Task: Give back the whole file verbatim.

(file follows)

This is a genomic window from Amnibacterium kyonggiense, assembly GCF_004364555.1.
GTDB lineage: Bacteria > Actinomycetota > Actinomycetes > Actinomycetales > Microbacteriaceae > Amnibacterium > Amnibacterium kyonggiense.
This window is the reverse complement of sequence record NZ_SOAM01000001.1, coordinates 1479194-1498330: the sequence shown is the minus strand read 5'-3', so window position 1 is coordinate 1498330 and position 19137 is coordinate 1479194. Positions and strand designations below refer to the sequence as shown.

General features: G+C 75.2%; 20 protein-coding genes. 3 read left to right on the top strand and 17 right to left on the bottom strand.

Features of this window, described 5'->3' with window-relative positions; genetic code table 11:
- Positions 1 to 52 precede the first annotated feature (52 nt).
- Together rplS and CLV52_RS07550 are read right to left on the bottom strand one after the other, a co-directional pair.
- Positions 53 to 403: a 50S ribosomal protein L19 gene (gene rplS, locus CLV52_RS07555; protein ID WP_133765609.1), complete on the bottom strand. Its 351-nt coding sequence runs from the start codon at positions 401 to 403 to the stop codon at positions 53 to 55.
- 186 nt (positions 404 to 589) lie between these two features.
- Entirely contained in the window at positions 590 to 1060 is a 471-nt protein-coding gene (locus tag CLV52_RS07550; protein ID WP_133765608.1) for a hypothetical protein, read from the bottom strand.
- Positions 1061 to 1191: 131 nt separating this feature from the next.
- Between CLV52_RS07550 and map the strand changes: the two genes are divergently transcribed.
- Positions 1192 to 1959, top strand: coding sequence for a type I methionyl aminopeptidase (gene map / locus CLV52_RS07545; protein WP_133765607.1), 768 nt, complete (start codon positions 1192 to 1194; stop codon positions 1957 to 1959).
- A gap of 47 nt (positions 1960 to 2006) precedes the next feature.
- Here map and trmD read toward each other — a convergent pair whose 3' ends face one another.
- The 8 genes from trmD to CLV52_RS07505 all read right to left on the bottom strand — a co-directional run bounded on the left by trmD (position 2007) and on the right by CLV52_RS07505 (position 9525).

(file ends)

This is a genomic window from Amnibacterium kyonggiense, assembly GCF_004364555.1.
GTDB lineage: Bacteria > Actinomycetota > Actinomycetes > Actinomycetales > Microbacteriaceae > Amnibacterium > Amnibacterium kyonggiense.
This window is the reverse complement of sequence record NZ_SOAM01000001.1, coordinates 1479194-1498330: the sequence shown is the minus strand read 5'-3', so window position 1 is coordinate 1498330 and position 19137 is coordinate 1479194. Positions and strand designations below refer to the sequence as shown.

General features: G+C 75.2%; 20 protein-coding genes. 3 read left to right on the top strand and 17 right to left on the bottom strand.

Features of this window, described 5'->3' with window-relative positions; genetic code table 11:
- Positions 1 to 52 precede the first annotated feature (52 nt).
- Together rplS and CLV52_RS07550 are read right to left on the bottom strand one after the other, a co-directional pair.
- Positions 53 to 403: a 50S ribosomal protein L19 gene (gene rplS, locus CLV52_RS07555; protein ID WP_133765609.1), complete on the bottom strand. Its 351-nt coding sequence runs from the start codon at positions 401 to 403 to the stop codon at positions 53 to 55.
- 186 nt (positions 404 to 589) lie between these two features.
- Entirely contained in the window at positions 590 to 1060 is a 471-nt protein-coding gene (locus tag CLV52_RS07550; protein ID WP_133765608.1) for a hypothetical protein, read from the bottom strand.
- Positions 1061 to 1191: 131 nt separating this feature from the next.
- Between CLV52_RS07550 and map the strand changes: the two genes are divergently transcribed.
- Positions 1192 to 1959, top strand: coding sequence for a type I methionyl aminopeptidase (gene map / locus CLV52_RS07545; protein WP_133765607.1), 768 nt, complete (start codon positions 1192 to 1194; stop codon positions 1957 to 1959).
- A gap of 47 nt (positions 1960 to 2006) precedes the next feature.
- Here map and trmD read toward each other — a convergent pair whose 3' ends face one another.
- The 8 genes from trmD to CLV52_RS07505 all read right to left on the bottom strand — a co-directional run bounded on the left by trmD (position 2007) and on the right by CLV52_RS07505 (position 9525).